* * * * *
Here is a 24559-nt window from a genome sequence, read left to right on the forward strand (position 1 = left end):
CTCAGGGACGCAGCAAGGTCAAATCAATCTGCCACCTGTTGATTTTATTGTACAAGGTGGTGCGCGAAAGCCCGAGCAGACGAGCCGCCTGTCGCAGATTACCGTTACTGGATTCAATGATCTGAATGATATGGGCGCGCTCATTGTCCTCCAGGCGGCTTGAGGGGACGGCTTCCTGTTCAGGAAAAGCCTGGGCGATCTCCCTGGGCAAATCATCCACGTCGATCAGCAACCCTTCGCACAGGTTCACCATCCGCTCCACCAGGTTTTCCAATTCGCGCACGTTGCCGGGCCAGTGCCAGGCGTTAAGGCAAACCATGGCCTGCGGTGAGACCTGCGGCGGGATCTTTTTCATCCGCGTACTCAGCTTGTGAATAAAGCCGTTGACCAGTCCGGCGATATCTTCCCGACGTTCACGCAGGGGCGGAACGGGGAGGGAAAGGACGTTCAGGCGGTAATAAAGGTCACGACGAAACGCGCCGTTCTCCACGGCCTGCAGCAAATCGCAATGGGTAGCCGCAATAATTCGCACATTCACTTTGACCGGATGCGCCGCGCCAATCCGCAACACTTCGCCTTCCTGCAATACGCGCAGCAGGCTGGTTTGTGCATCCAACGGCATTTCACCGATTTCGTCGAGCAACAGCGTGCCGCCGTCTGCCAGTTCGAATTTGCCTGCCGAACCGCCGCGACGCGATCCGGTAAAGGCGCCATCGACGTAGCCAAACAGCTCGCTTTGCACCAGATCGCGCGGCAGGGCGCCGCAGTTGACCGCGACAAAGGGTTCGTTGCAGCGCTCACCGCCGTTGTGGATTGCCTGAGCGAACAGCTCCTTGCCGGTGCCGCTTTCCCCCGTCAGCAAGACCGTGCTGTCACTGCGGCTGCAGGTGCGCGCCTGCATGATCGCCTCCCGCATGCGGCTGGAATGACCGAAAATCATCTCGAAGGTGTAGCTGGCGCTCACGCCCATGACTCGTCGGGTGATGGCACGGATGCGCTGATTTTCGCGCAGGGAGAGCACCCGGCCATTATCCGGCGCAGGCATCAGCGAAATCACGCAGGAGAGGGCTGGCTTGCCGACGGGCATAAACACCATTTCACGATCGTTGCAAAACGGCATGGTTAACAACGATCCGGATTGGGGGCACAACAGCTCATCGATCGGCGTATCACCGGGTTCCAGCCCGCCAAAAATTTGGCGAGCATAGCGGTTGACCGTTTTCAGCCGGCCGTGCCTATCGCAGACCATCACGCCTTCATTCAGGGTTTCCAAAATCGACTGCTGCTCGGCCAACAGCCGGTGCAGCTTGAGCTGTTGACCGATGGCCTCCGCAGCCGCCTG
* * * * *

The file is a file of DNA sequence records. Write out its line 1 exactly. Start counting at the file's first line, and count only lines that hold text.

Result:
Here is a 24559-nt window from a genome sequence, read left to right on the forward strand (position 1 = left end):